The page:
Jazz piano songs are smooth and soulful pieces of music. But that’s no reason to be intimidated by the genre. Here are some easy and beautiful jazz songs you can learn on the piano.

Are you new to piano but are beyond the beginner stages?

You’re probably interested in learning advanced songs. If you’re a fan of jazz sheet music, you may think learning jazz piano songs is difficult. But there are great jazz piano songs for all piano players to learn.

There are certain jazz songs that are easy piano play and are remembered by everyone. You can easily jam them yourself and team up with other musicians to play them. And of course, these songs are extremely fun to play.

Whether you’re taking jazz piano lessons or are self-taught, here are the 12 jazz piano songs you should learn now. These songs will improve your piano playing skills while you learn your favorite jazz songs, watch a few of the piano tutorial videos to help you out a bit.

1. Snow White – “Someday My Prince Will Come”


You probably know this song from the Disney movie Snow White and the Seven Dwarves. But this song was reinvented in jazz form by many jazz musicians.

You can easily take the vocal leads and convert them to the piano, such as what Chick Corea did.

The striking feature of this song is the melody. But hearing the Disney version, you can tell the varying notes isn’t an easy song to sing. Therefore, it’s quite difficult to play on the piano.

The lead melodies captivate anyone who hears this song. But unlike the Disney song, the jazz piano version gives this song more complexity. This makes this song fun but challenging.

2. Ella Fitzgerald – “All the Things You Are”


If you’re unsure where to start with jazz piano, always start with the classics. “All the Things You Are” is a perfect starting piece. Dating back to 1939, this song was played by Jerome Kern.

This song is the epitome of classic jazz composition. Chord progressions and other dynamic changes make this song challenging. But everything flows so naturally, so it’s complex yet beautiful.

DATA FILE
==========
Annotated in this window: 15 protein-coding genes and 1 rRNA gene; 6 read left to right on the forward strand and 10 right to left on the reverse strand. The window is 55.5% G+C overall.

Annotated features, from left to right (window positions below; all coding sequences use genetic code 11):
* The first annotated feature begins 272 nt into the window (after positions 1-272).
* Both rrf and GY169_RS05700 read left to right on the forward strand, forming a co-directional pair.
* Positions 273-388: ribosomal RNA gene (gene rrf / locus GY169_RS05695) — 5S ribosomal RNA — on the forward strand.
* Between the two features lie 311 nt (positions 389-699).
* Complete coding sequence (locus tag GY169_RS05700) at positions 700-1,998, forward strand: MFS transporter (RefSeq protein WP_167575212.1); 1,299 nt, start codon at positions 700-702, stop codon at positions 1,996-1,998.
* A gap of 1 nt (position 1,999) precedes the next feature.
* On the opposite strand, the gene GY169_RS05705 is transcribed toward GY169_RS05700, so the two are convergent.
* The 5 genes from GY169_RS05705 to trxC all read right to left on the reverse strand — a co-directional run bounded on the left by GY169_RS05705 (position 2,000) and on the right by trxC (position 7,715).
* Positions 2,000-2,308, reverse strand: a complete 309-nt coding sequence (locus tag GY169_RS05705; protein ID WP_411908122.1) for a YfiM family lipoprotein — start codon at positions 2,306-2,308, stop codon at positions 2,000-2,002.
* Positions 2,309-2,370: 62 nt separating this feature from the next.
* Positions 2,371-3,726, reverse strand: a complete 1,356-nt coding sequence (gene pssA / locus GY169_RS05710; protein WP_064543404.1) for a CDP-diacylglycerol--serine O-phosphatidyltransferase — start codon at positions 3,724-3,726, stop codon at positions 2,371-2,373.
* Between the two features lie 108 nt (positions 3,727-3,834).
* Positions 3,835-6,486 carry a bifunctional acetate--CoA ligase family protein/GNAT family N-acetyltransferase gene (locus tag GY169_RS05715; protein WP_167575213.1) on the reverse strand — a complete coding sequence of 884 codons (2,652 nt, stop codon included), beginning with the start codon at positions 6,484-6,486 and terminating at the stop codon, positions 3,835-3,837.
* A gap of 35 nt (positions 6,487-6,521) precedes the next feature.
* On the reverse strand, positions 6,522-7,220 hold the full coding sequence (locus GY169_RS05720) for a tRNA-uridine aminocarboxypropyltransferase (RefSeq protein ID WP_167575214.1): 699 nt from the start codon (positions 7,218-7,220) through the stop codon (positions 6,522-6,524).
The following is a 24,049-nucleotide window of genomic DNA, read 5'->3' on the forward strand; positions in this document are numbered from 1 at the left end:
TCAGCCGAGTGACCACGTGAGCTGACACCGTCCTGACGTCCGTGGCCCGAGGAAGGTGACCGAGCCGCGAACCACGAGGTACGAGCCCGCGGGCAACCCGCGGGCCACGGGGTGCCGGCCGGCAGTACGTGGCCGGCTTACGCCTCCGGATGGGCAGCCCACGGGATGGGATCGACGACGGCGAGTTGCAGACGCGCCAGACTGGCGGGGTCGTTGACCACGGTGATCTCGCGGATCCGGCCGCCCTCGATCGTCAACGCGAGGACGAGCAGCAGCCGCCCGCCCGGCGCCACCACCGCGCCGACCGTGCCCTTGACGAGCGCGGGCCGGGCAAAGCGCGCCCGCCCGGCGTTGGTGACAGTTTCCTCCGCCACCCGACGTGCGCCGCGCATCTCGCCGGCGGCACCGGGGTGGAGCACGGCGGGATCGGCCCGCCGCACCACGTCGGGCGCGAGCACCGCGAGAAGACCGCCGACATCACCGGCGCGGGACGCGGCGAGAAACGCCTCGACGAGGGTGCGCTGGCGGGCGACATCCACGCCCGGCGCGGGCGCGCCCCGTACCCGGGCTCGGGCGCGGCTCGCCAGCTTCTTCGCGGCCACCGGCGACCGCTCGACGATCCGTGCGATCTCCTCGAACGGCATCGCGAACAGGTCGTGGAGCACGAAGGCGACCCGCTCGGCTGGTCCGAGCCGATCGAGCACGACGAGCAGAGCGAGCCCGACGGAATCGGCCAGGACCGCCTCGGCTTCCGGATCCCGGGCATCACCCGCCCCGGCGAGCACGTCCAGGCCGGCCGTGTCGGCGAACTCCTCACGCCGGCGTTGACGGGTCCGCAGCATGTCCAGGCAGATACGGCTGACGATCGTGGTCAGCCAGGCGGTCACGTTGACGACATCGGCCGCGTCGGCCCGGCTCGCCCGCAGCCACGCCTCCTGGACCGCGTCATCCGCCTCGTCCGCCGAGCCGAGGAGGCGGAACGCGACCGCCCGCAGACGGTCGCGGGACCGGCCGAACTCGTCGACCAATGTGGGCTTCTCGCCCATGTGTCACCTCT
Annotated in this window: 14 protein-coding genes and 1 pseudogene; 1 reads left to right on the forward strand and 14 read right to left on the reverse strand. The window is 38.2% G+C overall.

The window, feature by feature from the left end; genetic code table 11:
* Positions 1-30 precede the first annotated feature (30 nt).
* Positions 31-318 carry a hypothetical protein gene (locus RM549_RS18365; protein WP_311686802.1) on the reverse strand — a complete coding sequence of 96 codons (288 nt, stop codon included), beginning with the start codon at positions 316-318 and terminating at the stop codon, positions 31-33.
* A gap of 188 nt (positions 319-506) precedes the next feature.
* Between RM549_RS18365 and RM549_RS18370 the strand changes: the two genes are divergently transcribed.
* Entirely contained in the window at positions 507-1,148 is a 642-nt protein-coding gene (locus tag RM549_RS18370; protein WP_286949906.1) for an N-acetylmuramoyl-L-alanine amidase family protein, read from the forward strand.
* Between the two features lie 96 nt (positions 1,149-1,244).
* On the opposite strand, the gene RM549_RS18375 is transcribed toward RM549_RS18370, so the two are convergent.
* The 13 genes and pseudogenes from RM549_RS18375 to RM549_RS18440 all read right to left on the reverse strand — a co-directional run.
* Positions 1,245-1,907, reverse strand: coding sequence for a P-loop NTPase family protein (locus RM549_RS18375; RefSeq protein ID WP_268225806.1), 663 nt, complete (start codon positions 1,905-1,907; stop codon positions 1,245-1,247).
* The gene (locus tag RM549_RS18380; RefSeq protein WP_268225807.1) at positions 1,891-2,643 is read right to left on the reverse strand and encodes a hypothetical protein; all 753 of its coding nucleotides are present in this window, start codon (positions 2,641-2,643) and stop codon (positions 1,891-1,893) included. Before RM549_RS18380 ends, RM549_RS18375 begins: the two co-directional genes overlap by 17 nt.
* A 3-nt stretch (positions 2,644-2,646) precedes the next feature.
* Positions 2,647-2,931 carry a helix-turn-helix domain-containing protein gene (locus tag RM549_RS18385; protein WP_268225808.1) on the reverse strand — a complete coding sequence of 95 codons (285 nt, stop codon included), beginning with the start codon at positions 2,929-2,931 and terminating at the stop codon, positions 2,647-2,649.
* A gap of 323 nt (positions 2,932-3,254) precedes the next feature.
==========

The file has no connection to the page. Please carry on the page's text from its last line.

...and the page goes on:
Most beginners find the intro difficult. But once you get past the challenging beginning, you get a better feel for the song. After you practice this song, the chord changes and other dynamics make more sense.

 

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3. Herbie Hancock – “Dolphin Dance”

You can’t say “jazz piano legends” without mentioning Herbie Hancock. This is why his tune “Dolphin Dance” is on this list. Hancock is an influential pianist for his complex but individualistic writing style.

This song goes through a variety of chord changes but always manages to keep its melody. You’re completely hooked throughout the song because it’s unpredictable. There are also many intricate parts and parts that slow down.

Practicing this song not only enhances your piano playing skills but also improves your songwriting.

4. Bill Evans – “Waltz for Debbie”

“Waltz for Debbie” is one of the most beautiful jazz piano pieces in history.

Performed by Bill Evans, this song is a classic. This song is perfect for a beginner and is constantly revisited by expert pianists.

This song doesn’t do anything too complex but the song is enjoyable enough to play. The secret is the tune. The tune is so strong that it sticks with you. This makes this song easy to get stuck in your head so you’ll recognize each note.

Last but not least, this song is still fresh today. This is why Evans was such a notable pianist for his time. This song is an example of modern jazz.

5. Thelonious Monk – “Round Midnight”


Thelonious Monk is one of the most influential jazz pianists and composers.

“Round Midnight” is one of his most well-known songs. This song has been covered by just about every great jazz pianist. And it’s a perfect song to learn on piano.

“Round Midnight” isn’t as complex as other jazz piano songs. It has a strong melody that you can easily follow. This song is very calm but has enough complexities to challenge a beginner piano player.

From the beginning to the end of the song, “Round Midnight” follows a distinctive but infectious tune. After playing this song, you can understand how Monk has influenced many pianists.

 

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6. Red Garland – “On a Clear Day”


This song is recommended for beginner jazz pianists because it isn’t your traditional jazz song. There’s a lot of swing influence that makes this song a lot of fun to play. The swing influence gives this classic tune a fun and upbeat vibe.

Legendary jazz pianist Red Garland performs this song and is a timeless tune.

The groove of the rhythm section and the fun piano melodies makes this song intoxicating.

This song is relatively simple to play but is fun enough for advanced jazz pianists.

This song is easy to learn for beginners but is challenging enough to improve their skill.

7. Ray Brown Trio – “Sweet Georgia Brown”


Back in 1925, Ray Brown Trio performed “Sweet Georgia Brown” with Gene Harris on piano. This song gives jazz its classic sound but makes the genre more fun.

Even with a dominating rhythm section, Harris’ piano melodies stand out. This song is completely upbeat but still relaxing. It’s an easy song to play but it’s easy to get sucked into the song as you play.

The piano parts are polished and you’ll feel great as you learn to play this song.

In this song, Harris uses piano styles from swing, gospel and blues to create a unique feeling. This makes “Sweet Georgia Brown” one of the most unique songs in jazz. If you want to excel as a jazz pianist, this song is a must.